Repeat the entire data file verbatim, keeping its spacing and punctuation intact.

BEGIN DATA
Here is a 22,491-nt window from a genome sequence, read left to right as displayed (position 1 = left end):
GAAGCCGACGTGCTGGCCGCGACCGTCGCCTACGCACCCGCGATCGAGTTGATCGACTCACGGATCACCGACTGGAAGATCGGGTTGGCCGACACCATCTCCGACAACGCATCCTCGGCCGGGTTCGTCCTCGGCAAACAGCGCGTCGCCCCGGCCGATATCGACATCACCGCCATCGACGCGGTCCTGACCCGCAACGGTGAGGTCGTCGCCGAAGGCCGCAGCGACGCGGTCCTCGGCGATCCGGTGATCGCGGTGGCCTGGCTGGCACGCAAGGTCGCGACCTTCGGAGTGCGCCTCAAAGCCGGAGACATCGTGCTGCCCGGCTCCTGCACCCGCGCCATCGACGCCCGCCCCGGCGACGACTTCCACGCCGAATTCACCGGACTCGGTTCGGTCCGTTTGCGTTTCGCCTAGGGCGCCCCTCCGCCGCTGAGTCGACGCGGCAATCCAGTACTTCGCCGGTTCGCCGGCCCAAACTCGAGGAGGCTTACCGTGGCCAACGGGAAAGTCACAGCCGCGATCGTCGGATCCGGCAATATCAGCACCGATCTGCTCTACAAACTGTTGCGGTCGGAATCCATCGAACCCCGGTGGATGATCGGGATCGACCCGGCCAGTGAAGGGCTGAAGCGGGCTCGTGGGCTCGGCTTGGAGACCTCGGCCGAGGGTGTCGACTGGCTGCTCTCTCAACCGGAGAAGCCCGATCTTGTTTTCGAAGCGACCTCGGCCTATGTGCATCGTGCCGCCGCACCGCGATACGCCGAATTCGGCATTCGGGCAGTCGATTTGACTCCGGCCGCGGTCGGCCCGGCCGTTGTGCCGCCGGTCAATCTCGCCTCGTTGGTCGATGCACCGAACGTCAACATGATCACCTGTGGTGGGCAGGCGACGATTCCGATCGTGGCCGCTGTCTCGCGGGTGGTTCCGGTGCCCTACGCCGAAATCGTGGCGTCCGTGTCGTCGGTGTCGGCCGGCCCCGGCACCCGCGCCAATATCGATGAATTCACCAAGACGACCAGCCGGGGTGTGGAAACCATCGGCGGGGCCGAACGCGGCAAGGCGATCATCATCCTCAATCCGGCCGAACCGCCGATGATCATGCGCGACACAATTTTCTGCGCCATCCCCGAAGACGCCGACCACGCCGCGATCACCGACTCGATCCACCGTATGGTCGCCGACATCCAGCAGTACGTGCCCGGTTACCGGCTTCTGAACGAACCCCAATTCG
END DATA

Here is a 22,491-nt window from a genome sequence, read left to right as displayed (position 1 = left end):
GAAGCCGACGTGCTGGCCGCGACCGTCGCCTACGCACCCGCGATCGAGTTGATCGACTCACGGATCACCGACTGGAAGATCGGGTTGGCCGACACCATCTCCGACAACGCATCCTCGGCCGGGTTCGTCCTCGGCAAACAGCGCGTCGCCCCGGCCGATATCGACATCACCGCCATCGACGCGGTCCTGACCCGCAACGGTGAGGTCGTCGCCGAAGGCCGCAGCGACGCGGTCCTCGGCGATCCGGTGATCGCGGTGGCCTGGCTGGCACGCAAGGTCGCGACCTTCGGAGTGCGCCTCAAAGCCGGAGACATCGTGCTGCCCGGCTCCTGCACCCGCGCCATCGACGCCCGCCCCGGCGACGACTTCCACGCCGAATTCACCGGACTCGGTTCGGTCCGTTTGCGTTTCGCCTAGGGCGCCCCTCCGCCGCTGAGTCGACGCGGCAATCCAGTACTTCGCCGGTTCGCCGGCCCAAACTCGAGGAGGCTTACCGTGGCCAACGGGAAAGTCACAGCCGCGATCGTCGGATCCGGCAATATCAGCACCGATCTGCTCTACAAACTGTTGCGGTCGGAATCCATCGAACCCCGGTGGATGATCGGGATCGACCCGGCCAGTGAAGGGCTGAAGCGGGCTCGTGGGCTCGGCTTGGAGACCTCGGCCGAGGGTGTCGACTGGCTGCTCTCTCAACCGGAGAAGCCCGATCTTGTTTTCGAAGCGACCTCGGCCTATGTGCATCGTGCCGCCGCACCGCGATACGCCGAATTCGGCATTCGGGCAGTCGATTTGACTCCGGCCGCGGTCGGCCCGGCCGTTGTGCCGCCGGTCAATCTCGCCTCGTTGGTCGATGCACCGAACGTCAACATGATCACCTGTGGTGGGCAGGCGACGATTCCGATCGTGGCCGCTGTCTCGCGGGTGGTTCCGGTGCCCTACGCCGAAATCGTGGCGTCCGTGTCGTCGGTGTCGGCCGGCCCCGGCACCCGCGCCAATATCGATGAATTCACCAAGACGACCAGCCGGGGTGTGGAAACCATCGGCGGGGCCGAACGCGGCAAGGCGATCATCATCCTCAATCCGGCCGAACCGCCGATGATCATGCGCGACACAATTTTCTGCGCCATCCCCGAAGACGCCGACCACGCCGCGATCACCGACTCGATCCACCGTATGGTCGCCGACATCCAGCAGTACGTGCCCGGTTACCGGCTTCTGAACGAACCCCAATTCG